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Learning the lessons

By Jack de Groot - posted Thursday, 12 July 2007


“We are worried about people in army uniforms coming to do sexual health checks on our children.” These words, from a woman in Tennant Creek, were relayed to us through one of our partner groups in the Northern Territory this week.

It’s a worrying response. In the remote parts of the Territory, where there’s not much access to the media: rumour and half-truths can spread like wildfire.

The 1967 referendum saw the full recognition of Indigenous people in this country, but the problems of neglect and abuse have continued over the last four decades. In the past couple of weeks, though, Indigenous issues have leapt to the front of the national agenda and we have seen unprecedented Government action, particularly focused on the issues of child abuse.

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Undoubtedly child sexual abuse needs to be urgently addressed. Mick Dodson talked confrontingly about the problem in 2004. Thirty-five years ago, Hal Wootten who later went on to lead the Deaths in Custody royal commission, called on Australia to tackle Indigenous issues as if on a war footing. Tragically, the issue has been neglected by governments at all levels until now.

Mobilising the power of the Australian Government to tackle this issue, as John Howard has done, must be lauded. The bureaucracy in Canberra has perhaps never moved as quickly. Within days, police and army have been deployed and a legion of public servants and volunteers are on the way to remote regions which many Australians have only seen in travel brochures.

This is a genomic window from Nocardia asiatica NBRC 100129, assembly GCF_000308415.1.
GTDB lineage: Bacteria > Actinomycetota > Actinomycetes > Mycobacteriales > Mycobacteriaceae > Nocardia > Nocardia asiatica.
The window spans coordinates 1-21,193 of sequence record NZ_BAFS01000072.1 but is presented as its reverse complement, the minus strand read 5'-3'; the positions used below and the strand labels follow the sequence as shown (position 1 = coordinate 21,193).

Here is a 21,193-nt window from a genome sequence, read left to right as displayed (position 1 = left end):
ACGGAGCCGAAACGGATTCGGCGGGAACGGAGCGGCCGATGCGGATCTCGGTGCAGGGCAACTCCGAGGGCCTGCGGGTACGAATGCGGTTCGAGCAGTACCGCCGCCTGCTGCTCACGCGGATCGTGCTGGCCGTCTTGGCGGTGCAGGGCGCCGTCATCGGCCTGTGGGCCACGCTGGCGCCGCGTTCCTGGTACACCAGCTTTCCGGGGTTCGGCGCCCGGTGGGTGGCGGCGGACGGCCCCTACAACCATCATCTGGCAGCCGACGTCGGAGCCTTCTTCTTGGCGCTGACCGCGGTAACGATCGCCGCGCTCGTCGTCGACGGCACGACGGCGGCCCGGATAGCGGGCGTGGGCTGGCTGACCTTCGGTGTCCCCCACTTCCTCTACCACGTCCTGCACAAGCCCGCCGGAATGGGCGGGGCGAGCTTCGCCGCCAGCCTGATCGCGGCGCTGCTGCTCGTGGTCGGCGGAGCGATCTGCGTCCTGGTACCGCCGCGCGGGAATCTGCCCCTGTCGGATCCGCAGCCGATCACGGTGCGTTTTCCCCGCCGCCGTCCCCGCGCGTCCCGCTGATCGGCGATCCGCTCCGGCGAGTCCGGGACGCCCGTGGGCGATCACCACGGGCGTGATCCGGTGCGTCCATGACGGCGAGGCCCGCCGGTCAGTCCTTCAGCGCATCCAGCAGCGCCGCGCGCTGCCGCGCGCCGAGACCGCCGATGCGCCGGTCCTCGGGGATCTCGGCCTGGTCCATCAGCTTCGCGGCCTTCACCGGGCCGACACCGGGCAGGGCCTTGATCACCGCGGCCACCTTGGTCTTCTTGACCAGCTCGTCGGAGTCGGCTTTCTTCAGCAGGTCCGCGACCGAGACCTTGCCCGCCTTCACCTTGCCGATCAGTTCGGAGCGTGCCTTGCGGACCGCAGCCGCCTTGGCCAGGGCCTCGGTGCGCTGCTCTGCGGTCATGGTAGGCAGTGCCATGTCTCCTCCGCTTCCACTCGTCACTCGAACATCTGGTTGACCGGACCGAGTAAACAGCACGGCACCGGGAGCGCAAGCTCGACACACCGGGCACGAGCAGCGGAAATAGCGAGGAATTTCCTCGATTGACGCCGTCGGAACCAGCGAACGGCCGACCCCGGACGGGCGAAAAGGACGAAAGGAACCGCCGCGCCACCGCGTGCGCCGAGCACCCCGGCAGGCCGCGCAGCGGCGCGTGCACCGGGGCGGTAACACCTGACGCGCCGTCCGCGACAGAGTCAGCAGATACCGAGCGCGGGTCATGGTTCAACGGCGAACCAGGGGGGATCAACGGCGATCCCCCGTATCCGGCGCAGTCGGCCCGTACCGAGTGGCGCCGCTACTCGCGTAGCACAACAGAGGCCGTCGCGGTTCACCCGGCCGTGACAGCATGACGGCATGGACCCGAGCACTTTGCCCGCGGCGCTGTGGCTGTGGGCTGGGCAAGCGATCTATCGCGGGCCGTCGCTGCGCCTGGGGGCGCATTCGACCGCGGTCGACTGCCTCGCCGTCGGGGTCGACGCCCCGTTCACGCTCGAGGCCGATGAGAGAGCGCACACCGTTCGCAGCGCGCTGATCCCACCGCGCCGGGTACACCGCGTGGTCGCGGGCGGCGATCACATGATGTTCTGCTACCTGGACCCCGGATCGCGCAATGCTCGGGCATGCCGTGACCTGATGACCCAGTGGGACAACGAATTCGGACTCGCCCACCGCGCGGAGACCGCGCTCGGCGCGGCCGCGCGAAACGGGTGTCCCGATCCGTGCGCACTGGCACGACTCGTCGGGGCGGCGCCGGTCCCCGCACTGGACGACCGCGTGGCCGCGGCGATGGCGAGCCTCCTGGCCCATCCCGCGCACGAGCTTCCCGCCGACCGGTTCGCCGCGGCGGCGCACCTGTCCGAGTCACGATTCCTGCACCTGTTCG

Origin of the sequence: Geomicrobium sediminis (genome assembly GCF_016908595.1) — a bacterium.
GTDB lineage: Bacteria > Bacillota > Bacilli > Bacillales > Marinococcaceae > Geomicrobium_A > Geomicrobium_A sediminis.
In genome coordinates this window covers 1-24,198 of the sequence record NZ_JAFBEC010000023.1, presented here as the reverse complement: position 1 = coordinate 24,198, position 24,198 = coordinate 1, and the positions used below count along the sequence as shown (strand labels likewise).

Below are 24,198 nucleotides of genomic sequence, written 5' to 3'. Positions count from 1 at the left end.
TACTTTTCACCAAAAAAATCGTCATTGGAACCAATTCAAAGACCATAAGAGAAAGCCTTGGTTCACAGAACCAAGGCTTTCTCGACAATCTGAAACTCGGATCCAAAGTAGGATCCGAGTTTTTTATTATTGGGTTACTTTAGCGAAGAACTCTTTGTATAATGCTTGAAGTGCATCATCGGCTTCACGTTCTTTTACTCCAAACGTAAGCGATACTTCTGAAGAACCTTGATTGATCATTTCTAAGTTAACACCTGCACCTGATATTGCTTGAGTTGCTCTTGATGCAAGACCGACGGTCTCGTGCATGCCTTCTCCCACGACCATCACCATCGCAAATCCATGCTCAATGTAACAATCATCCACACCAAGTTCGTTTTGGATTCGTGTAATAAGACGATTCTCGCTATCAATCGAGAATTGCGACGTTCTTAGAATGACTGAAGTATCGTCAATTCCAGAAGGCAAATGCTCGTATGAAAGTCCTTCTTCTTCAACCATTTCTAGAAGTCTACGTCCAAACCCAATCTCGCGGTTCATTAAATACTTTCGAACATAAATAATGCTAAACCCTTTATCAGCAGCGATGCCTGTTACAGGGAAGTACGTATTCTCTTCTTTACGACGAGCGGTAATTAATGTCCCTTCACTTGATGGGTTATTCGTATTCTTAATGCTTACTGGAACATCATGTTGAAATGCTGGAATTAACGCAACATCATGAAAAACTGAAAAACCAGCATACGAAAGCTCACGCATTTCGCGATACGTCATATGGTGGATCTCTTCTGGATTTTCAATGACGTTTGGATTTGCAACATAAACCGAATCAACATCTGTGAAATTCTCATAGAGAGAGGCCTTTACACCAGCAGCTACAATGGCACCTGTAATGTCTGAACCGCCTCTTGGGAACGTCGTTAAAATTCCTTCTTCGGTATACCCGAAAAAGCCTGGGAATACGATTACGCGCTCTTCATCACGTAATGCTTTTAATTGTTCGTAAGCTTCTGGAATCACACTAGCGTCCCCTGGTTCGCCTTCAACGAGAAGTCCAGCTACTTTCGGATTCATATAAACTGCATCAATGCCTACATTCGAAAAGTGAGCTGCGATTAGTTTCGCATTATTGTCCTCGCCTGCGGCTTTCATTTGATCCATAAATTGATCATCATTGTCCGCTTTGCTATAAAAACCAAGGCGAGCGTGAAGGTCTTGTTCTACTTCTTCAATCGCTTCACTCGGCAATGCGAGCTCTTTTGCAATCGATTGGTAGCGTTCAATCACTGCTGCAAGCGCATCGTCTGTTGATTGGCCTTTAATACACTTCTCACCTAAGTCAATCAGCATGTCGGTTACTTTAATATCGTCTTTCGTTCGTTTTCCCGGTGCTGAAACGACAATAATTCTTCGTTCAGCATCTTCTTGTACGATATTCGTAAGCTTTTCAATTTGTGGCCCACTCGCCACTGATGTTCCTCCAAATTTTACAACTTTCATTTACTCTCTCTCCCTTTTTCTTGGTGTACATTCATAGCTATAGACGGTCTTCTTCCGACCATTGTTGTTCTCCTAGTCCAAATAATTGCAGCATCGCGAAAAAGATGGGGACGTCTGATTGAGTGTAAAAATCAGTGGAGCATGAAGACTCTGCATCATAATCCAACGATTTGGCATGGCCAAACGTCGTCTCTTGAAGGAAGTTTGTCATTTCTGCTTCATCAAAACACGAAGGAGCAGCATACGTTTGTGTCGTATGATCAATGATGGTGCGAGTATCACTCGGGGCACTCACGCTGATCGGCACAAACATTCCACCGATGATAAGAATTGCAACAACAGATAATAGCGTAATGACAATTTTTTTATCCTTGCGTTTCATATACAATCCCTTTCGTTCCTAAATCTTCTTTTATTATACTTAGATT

The big question, though, is: will it be successful?

There is some precedent for marshalling such resources and people. The Solomon Islands in 2003, for instance, saw the largest deployment of Australian troops since the Korean War. Just as now, they were joined by the Australian Federal Police and bureaucrats.

The situation in the Solomon Islands was certainly different. Almost a decade of civil war had torn the country apart and devastated the economy. Gangs and weapons made the streets dangerous. Australians were welcomed in the Solomons and immediately had a noticeable effect on law and order. Many hundreds of weapons were handed in, and there was a rapid improvement in safety and security, particularly in Honiara.

The longer term impact of the RAMSI intervention is less easy to evaluate. There were violent riots in 2006 and a difficult relationship has emerged with Australia since then.

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The Solomons intervention was criticised at the time, not for its intent, which, like the current focus on Indigenous communities, was admirable. The Australian Government’s top-down, law-and-order approach in the Solomons succeeded at first because the aim was very clear: to establish security. To ensure long-term sustainable development, however, you need active participation of communities from the beginning.

The early successes in the Solomon Islands have been tempered by the failure in the initial stages to provide local jobs, to work with communities to build on their strengths and fix their weaknesses, and to get local people involved in planning appropriate infrastructure and services.

The strong emphasis on law and order enacted this week in the NT will likely have a dramatic short-term effect in the remote areas of the Territory too. But for long-term sustainable outcomes, a partnership between all outside actors and local communities will be crucial. The lesson we have learnt in Papua New Guinea, East Timor and the Solomons is that community participation and involvement is tricky but crucial if we want to see positive long term change.

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About the Author

Jack de Groot is the Chief Executive Officer of Caritas Australia. www.caritas.org.au, the Catholic Agency for International Aid and Development.

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